India’s demand for electronic goods is continuously rising. New technological inventions are created and reach the market every month, and especially young people are keen on buying the newest products. To meet domestic demand, the Electronics output has to increase to $400 billion per year by 2020. In order to fulfill this projection, the Government’s Department of Electronics & IT promotes e.g. infrastructure development, providing of R&D expertise and training, and broadening the markets. 50 mobile manufacturing units were built in India from May 2015 to February 2016. The Government of India supports domestic electrical machinery production through its ‘Make in India’ campaign as more Energy networks need to be built as well as maintained. These efforts are in line with the “Power for All Mission” which is supposed to be realized in 2019. Additionally, India`s consumer demand for Smartphones reassured the fact that the country will climb to the 2nd place of the world’s largest Smartphone markets in 2017. This demand is not satisfied yet, as only a quarter of India’s population currently owns a Smartphone. How can this aspect, together with other innovations in the Electronic sector, shape the industry for further growth?

India’s Government launched the ‘Digital India’ as well as ‘Start-up India’ initiative in 2015 to transform the entire systems of public services through the use of IT (digitalize more processes) and foster entrepreneurship among Indians. Revenues in Consumer Electronics stood at $9.1 billion in 2014-2015, making up for 27% of the total Electronics revenues. Out of all Consumer Electronics, Smartphones are the most-wanted technology in India. The recent year-on-year growth in the Indian Smartphone market is 23%, which is the opposite in global markets, where companies currently face slight troubles. Smartphone popularity is steadily increasing as the world gets more digital for every person. Therefore, within the last year India’s Government has supported to build the capacity to produce 9 Million mobile phones per month.

Within the budget for the FY2016-2017, the Government changed indirect tax structures and eased the basic customs duty on a majority of hardware equipment to promote local manufacturing. These locally manufactured products were made affordable in order to reach the rural population as well, and conclusively widen the spectrum of connectivity. As of now, most of the rural population only uses basic mobile phones without internet access. In February 2016, a company announced to produce a Smartphone that would only cost around 500 Rupees ($7.42). Production has just started, so its success lies in the future.

Regarding internet access, speed is a major point for Indian buyers to decide upon mobile phones. That’s why more and more companies start offering LTE capable devices in India. To make fast internet possible, the providers also have to improve their network systems to adapt 4G-LTE technologies. Currently, the LTE penetration in India is still quite low, with 2-3% of the mobile subscriber base having LTE capability. But this is going to change soon as Indians move towards Smartphones with LTE-capability to get the fastest access to the Internet.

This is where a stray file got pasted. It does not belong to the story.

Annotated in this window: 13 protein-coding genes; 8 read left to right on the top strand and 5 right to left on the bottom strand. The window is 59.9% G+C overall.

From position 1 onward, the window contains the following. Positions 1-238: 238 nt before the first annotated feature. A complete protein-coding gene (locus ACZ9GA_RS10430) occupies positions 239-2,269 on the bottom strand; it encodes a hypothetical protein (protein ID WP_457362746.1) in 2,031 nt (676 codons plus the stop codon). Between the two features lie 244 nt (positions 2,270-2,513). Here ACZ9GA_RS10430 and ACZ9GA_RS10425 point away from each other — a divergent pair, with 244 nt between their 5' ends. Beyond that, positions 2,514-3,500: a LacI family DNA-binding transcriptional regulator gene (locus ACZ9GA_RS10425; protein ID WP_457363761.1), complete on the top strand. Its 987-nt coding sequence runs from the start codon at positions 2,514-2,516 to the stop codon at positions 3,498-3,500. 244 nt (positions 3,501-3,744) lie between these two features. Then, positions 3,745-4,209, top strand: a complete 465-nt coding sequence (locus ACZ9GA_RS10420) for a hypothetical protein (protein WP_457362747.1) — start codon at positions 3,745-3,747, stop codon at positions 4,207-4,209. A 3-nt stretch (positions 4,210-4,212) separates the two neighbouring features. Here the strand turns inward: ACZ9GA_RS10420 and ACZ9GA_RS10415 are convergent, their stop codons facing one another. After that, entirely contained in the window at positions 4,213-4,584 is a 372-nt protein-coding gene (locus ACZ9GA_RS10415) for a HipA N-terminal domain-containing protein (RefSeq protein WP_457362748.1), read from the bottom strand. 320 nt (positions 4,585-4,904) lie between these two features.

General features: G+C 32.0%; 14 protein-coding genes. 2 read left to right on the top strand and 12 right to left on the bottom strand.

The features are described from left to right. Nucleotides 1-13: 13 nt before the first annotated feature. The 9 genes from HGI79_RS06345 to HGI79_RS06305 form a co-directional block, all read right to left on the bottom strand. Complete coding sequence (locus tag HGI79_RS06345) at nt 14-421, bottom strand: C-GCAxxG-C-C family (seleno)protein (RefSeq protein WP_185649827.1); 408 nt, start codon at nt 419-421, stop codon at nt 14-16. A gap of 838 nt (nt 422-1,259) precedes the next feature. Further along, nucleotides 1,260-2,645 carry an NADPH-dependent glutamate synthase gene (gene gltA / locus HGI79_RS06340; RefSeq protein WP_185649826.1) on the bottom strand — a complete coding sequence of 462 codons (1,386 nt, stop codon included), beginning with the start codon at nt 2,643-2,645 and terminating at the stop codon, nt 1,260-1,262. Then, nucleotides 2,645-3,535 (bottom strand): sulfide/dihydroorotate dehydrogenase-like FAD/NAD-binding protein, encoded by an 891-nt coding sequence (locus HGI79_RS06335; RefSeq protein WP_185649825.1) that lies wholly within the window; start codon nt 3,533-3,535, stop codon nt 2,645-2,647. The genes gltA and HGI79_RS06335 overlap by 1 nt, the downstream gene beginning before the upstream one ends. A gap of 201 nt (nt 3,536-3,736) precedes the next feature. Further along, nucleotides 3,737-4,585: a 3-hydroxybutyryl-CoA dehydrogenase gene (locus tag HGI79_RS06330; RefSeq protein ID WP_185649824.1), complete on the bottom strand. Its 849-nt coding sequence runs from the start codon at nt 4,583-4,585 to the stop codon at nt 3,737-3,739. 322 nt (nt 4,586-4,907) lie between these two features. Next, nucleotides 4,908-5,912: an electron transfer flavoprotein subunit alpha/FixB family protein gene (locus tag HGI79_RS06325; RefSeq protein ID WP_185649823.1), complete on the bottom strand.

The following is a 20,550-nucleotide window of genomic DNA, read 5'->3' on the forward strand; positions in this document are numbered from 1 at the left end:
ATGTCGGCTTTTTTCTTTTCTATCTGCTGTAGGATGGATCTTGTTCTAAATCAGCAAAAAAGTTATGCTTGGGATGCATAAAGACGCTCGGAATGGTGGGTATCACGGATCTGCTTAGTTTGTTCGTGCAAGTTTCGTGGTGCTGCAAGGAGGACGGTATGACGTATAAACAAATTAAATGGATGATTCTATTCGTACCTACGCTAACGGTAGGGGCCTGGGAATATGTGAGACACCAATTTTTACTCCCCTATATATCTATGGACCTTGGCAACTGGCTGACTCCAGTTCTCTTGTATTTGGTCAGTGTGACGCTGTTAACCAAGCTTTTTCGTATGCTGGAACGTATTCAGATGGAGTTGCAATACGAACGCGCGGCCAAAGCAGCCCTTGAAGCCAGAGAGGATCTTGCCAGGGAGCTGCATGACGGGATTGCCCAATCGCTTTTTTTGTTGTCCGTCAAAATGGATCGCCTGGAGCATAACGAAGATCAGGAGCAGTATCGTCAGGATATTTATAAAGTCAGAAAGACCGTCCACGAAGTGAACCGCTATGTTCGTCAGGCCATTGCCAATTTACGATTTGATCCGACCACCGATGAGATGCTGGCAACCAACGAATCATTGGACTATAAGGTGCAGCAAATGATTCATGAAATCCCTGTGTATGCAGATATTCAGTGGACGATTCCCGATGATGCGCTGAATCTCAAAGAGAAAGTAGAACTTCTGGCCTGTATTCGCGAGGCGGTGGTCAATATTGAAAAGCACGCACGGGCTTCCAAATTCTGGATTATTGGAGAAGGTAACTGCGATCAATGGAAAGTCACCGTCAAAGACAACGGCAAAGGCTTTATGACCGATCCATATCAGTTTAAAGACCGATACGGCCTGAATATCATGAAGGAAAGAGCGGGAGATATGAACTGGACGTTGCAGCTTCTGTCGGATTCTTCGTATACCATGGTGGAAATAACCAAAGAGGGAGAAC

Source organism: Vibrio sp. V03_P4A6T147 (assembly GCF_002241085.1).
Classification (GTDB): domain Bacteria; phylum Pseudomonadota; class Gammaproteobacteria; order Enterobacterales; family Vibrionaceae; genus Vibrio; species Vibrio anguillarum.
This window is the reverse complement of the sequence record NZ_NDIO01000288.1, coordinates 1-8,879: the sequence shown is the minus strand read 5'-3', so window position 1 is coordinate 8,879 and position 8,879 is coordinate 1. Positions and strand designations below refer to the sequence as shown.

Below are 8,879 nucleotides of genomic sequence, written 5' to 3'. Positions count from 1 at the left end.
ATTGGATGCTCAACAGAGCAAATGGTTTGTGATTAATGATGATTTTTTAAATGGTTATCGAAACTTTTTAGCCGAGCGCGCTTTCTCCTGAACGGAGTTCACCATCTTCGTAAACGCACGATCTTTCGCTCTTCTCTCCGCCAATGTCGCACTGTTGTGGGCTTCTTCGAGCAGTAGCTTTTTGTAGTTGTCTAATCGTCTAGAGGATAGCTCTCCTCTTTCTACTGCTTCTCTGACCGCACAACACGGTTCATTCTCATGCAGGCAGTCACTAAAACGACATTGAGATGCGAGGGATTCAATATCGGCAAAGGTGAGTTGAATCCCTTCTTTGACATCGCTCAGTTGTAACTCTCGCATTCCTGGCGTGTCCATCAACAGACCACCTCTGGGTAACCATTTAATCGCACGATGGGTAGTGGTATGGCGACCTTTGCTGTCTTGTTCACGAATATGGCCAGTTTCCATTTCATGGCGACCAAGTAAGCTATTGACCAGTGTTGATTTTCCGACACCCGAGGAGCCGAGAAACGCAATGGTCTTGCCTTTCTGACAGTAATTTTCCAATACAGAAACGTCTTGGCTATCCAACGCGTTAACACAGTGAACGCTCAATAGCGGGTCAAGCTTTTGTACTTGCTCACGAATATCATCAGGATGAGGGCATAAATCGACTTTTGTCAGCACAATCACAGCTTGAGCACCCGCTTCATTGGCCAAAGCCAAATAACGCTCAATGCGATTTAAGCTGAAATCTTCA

Another trend that has arrived in India is ‘wearables’. Such wristbands started to become popular worldwide with fitness trackers that could measure calories a person has burned, how many steps they’ve walked, or the length of a workout program. During the first quarter of 2016, sales of ‘wearables’ have reached a volume of 400,000 units in India. Their use can go far beyond fitness monitoring. Those trackers became smarter with the time and now can tell a person even how much sleep they need or give guidance on what a person should eat next.

In terms of high sales volume ‘smart wearables’ (smart watches) become more popular in India.  Their contribution to sales in the wearable market is prospected to grow further from the current 12.3% share. This is not only based on a relatively low segment penetration but also because more affordable smart watches are going to be launched in India in the second half of 2016. For 2020, it is forecasted that more Services of those watches could become mainstream, which include personal safety and other functions which are so far performed by Smartphones. Today, only a few watches from renowned brands can perform functions, such as replying to messages or showing News.

With these technologies emerging, India’s Electronic Industry will face continuous growth in the coming years. Internet access in private households is emerging. This means more manufacturing, which will create additional jobs. 20,000 jobs have already been created in the last year in the Electronic System Design & Manufacturing sector (ESDM). In conclusion, the Electronic Industry in India shows good potential for the future.

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